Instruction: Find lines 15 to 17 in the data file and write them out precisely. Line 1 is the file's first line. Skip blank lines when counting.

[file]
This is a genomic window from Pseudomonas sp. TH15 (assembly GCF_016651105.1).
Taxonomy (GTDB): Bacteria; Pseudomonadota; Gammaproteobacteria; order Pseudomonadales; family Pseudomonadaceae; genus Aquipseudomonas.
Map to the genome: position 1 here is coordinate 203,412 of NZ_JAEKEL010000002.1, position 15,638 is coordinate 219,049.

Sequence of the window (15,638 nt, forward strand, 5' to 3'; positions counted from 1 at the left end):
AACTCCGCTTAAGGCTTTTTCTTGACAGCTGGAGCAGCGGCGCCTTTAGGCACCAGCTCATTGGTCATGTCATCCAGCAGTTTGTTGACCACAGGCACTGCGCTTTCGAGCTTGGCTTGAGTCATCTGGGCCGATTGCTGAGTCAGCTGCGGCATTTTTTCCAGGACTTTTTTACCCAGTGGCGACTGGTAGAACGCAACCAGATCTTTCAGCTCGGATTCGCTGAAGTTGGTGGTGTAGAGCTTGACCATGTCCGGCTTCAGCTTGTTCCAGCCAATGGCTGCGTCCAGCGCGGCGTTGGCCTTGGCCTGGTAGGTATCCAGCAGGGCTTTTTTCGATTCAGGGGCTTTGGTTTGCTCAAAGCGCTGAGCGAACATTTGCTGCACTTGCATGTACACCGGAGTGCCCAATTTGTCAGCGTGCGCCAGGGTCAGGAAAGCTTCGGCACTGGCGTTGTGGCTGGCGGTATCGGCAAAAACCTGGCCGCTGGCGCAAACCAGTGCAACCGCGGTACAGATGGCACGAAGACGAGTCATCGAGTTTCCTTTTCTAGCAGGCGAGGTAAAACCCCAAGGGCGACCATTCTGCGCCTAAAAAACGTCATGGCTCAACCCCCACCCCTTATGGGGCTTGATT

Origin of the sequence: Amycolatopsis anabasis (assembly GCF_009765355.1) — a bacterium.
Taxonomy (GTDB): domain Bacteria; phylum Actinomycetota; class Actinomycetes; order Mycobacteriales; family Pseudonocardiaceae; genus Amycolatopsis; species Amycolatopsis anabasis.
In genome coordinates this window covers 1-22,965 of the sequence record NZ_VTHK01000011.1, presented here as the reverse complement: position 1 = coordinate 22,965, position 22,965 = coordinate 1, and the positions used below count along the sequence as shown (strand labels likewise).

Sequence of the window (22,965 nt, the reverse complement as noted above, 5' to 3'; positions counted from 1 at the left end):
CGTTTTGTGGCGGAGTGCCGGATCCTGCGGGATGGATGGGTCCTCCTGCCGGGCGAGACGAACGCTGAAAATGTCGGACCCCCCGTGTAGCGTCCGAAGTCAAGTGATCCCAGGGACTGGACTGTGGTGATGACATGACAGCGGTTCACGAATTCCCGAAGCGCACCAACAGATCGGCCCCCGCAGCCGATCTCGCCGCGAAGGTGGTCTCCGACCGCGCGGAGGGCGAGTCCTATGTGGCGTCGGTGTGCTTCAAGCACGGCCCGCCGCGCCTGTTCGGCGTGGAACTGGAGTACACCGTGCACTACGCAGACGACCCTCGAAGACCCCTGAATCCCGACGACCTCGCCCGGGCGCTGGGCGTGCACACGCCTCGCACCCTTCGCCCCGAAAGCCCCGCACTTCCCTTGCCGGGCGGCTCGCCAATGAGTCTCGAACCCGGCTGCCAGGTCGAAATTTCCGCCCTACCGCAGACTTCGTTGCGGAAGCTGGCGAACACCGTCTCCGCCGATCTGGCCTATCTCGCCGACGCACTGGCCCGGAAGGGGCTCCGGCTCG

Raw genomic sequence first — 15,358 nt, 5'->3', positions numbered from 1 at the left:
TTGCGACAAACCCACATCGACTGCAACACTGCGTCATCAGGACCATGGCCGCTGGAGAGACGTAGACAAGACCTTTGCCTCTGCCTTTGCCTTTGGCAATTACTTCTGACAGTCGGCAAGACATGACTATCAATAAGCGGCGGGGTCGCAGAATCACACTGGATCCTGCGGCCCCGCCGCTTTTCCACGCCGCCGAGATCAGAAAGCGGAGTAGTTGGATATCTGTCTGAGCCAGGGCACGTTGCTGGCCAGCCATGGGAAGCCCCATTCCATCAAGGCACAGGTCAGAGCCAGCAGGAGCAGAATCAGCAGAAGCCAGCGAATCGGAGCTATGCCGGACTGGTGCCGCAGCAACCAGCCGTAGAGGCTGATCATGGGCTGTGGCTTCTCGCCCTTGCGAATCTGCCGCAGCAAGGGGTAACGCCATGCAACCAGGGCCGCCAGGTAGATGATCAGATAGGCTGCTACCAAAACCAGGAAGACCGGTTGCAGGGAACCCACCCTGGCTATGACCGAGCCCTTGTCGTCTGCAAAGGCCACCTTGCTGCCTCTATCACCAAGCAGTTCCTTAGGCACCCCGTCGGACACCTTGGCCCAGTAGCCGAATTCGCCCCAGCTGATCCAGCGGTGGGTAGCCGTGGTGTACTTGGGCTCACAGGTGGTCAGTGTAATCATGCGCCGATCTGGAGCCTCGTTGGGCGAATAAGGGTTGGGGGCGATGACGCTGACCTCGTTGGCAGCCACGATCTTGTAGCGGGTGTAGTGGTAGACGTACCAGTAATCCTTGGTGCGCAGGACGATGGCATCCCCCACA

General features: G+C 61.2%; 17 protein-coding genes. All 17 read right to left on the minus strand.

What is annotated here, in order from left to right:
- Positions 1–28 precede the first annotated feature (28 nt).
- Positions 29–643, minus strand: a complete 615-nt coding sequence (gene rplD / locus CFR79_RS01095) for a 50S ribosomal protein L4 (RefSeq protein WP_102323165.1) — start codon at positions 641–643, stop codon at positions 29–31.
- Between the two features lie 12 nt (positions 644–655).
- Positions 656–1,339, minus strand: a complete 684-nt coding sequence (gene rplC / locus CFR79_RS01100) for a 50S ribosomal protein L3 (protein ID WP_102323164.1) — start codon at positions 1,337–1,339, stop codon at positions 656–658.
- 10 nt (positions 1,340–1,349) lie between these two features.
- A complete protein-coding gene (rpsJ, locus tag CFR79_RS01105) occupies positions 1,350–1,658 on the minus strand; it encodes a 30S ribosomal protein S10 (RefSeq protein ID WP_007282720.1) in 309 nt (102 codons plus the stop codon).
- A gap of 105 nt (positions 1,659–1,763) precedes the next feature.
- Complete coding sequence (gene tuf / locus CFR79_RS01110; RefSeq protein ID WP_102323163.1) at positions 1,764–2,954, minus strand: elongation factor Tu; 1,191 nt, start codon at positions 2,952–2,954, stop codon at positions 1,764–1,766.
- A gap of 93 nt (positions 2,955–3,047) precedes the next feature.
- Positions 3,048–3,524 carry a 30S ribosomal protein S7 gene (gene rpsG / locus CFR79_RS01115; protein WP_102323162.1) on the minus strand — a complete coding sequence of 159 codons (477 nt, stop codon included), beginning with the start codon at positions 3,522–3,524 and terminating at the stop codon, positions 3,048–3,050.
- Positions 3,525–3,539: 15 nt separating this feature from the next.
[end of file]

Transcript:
- Positions 1–28 precede the first annotated feature (28 nt).
- Positions 29–643, minus strand: a complete 615-nt coding sequence (gene rplD / locus CFR79_RS01095) for a 50S ribosomal protein L4 (RefSeq protein WP_102323165.1) — start codon at positions 641–643, stop codon at positions 29–31.
- Between the two features lie 12 nt (positions 644–655).